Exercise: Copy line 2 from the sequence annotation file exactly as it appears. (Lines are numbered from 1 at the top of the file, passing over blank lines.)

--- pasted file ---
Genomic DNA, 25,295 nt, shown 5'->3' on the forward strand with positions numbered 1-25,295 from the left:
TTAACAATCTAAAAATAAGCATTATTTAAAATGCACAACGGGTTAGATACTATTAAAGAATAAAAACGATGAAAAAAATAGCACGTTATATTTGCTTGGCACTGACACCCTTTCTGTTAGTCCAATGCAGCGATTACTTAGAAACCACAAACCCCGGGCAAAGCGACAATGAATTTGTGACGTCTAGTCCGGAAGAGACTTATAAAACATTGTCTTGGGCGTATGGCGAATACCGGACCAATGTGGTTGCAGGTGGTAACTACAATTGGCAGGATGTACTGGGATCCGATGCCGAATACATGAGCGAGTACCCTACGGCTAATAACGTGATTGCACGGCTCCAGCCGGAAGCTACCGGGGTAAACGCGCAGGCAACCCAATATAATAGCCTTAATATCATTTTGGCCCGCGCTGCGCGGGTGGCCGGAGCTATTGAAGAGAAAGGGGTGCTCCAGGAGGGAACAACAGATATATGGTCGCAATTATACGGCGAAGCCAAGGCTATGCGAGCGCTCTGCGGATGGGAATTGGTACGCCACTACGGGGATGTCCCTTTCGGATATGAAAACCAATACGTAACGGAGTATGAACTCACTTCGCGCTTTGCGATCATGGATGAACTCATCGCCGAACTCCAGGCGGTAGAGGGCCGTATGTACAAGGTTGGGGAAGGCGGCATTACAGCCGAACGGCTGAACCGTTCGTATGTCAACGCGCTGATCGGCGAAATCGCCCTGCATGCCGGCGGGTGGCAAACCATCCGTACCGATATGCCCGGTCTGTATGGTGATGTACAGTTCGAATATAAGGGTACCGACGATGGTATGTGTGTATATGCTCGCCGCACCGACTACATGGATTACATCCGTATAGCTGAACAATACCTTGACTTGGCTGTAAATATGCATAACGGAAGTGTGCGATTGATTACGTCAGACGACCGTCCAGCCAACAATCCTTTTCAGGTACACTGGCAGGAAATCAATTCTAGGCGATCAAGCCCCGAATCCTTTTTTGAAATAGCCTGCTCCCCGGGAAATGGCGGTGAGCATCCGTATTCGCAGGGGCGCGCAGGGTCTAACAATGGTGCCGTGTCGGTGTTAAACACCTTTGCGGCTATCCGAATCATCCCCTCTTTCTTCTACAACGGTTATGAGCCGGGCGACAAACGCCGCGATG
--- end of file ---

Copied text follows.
TTAACAATCTAAAAATAAGCATTATTTAAAATGCACAACGGGTTAGATACTATTAAAGAATAAAAACGATGAAAAAAATAGCACGTTATATTTGCTTGGCACTGACACCCTTTCTGTTAGTCCAATGCAGCGATTACTTAGAAACCACAAACCCCGGGCAAAGCGACAATGAATTTGTGACGTCTAGTCCGGAAGAGACTTATAAAACATTGTCTTGGGCGTATGGCGAATACCGGACCAATGTGGTTGCAGGTGGTAACTACAATTGGCAGGATGTACTGGGATCCGATGCCGAATACATGAGCGAGTACCCTACGGCTAATAACGTGATTGCACGGCTCCAGCCGGAAGCTACCGGGGTAAACGCGCAGGCAACCCAATATAATAGCCTTAATATCATTTTGGCCCGCGCTGCGCGGGTGGCCGGAGCTATTGAAGAGAAAGGGGTGCTCCAGGAGGGAACAACAGATATATGGTCGCAATTATACGGCGAAGCCAAGGCTATGCGAGCGCTCTGCGGATGGGAATTGGTACGCCACTACGGGGATGTCCCTTTCGGATATGAAAACCAATACGTAACGGAGTATGAACTCACTTCGCGCTTTGCGATCATGGATGAACTCATCGCCGAACTCCAGGCGGTAGAGGGCCGTATGTACAAGGTTGGGGAAGGCGGCATTACAGCCGAACGGCTGAACCGTTCGTATGTCAACGCGCTGATCGGCGAAATCGCCCTGCATGCCGGCGGGTGGCAAACCATCCGTACCGATATGCCCGGTCTGTATGGTGATGTACAGTTCGAATATAAGGGTACCGACGATGGTATGTGTGTATATGCTCGCCGCACCGACTACATGGATTACATCCGTATAGCTGAACAATACCTTGACTTGGCTGTAAATATGCATAACGGAAGTGTGCGATTGATTACGTCAGACGACCGTCCAGCCAACAATCCTTTTCAGGTACACTGGCAGGAAATCAATTCTAGGCGATCAAGCCCCGAATCCTTTTTTGAAATAGCCTGCTCCCCGGGAAATGGCGGTGAGCATCCGTATTCGCAGGGGCGCGCAGGGTCTAACAATGGTGCCGTGTCGGTGTTAAACACCTTTGCGGCTATCCGAATCATCCCCTCTTTCTTCTACAACGGTTATGAGCCGGGCGACAAACGCCGCGATG